Rise of The Creative Class
June 4, 2002
Creative jobs in science, art, media, research and technology now dominate our economy, and according to Richard Florida, professor of regional economic development at Carnegie Mellon University, they will change where we work and live. In his new book, "The Rise of the Creative Class" (Basic Books), he explains that in 1900 only 3 million people and 10 percent of the workforce were in the group he defines as the creative class. But things have changed dramatically in the last century.
- The creative class has ballooned to 38 million workers and 30 percent of the workforce today.
- During the same period, the working class peaked at 40 percent of the workforce in 1920.
- Working class jobs now account for only 26 percent of the workforce.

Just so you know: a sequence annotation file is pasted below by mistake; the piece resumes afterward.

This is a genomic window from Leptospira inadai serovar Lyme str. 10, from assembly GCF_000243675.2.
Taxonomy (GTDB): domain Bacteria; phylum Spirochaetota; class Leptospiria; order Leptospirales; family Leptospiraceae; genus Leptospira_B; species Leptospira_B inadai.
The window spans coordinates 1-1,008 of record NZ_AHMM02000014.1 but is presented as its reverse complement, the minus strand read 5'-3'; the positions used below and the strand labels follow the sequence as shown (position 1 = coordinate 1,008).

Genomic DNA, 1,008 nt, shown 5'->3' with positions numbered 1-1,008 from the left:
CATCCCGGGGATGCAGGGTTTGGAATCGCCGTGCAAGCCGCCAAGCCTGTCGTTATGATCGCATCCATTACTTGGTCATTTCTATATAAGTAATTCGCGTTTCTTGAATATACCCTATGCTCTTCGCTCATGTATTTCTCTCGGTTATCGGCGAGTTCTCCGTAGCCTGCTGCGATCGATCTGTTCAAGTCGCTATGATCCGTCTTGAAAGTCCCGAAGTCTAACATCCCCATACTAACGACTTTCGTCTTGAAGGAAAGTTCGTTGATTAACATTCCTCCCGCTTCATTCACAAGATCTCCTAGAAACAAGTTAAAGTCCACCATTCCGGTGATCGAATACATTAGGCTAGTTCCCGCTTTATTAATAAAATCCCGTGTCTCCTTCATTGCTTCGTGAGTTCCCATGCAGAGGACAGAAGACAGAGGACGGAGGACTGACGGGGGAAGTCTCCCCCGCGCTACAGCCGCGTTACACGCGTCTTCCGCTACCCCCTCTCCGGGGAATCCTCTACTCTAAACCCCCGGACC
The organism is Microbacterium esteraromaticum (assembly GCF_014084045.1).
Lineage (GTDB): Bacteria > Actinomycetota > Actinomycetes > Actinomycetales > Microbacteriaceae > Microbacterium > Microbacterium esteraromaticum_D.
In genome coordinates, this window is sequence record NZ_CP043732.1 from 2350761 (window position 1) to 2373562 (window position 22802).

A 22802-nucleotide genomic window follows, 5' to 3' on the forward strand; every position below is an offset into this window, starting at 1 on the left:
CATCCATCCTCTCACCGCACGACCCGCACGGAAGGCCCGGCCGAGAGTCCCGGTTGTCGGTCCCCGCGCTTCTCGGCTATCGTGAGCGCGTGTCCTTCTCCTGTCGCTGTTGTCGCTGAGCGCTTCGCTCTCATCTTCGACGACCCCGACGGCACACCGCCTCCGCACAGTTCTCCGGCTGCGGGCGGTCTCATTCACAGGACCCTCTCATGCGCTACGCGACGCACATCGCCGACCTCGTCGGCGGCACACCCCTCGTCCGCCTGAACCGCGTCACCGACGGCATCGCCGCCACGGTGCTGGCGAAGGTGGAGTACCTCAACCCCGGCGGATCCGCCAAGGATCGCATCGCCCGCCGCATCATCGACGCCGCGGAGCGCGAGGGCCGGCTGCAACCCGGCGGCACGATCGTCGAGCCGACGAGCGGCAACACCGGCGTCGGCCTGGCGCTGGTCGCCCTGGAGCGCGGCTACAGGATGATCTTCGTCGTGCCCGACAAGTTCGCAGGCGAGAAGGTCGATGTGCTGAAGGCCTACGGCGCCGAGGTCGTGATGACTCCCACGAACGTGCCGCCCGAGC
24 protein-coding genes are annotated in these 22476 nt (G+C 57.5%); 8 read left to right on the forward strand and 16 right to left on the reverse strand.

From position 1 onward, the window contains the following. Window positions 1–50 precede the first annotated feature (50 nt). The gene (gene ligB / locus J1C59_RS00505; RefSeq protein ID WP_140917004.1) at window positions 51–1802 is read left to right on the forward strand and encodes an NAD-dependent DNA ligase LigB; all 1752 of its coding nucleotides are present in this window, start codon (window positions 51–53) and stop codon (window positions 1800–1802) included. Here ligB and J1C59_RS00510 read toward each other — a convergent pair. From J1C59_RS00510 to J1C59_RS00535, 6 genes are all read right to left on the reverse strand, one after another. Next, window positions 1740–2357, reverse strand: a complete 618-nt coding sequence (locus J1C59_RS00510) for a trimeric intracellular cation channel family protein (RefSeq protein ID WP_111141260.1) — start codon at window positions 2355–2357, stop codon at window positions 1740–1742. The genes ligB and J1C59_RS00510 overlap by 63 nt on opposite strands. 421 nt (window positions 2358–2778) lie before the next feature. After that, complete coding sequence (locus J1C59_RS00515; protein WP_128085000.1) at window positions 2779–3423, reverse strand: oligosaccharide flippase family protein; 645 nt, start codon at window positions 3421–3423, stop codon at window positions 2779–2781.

- During the same period, agricultural workers fell from 37 percent to virtually none.
Even the much vaunted service economy peaked in 1980 and has been in decline ever since. As a result of this shift, most of the conventional wisdom about jobs, industrial locations and relocations is obsolete.
Florida found that employment tends to grow in areas where the number of creative class workers has hit critical mass, that they are attracted to areas of cultural, social and ethnic diversity and that sheer city size isn't enough to guarantee the future.
His creative rankings -- areas ranked by an index that considers the population of creative class workers, high technology, innovation and population diversity -- yielded a top 10 for the creative class: San Francisco, Austin, San Diego, Boston, Seattle, Raleigh-Durham, Houston, Washington-Baltimore, New York and Dallas.
Source: Scott Burns, "The Creative Job As Fuel For Growth," Dallas Morning News, June 2, 2002.
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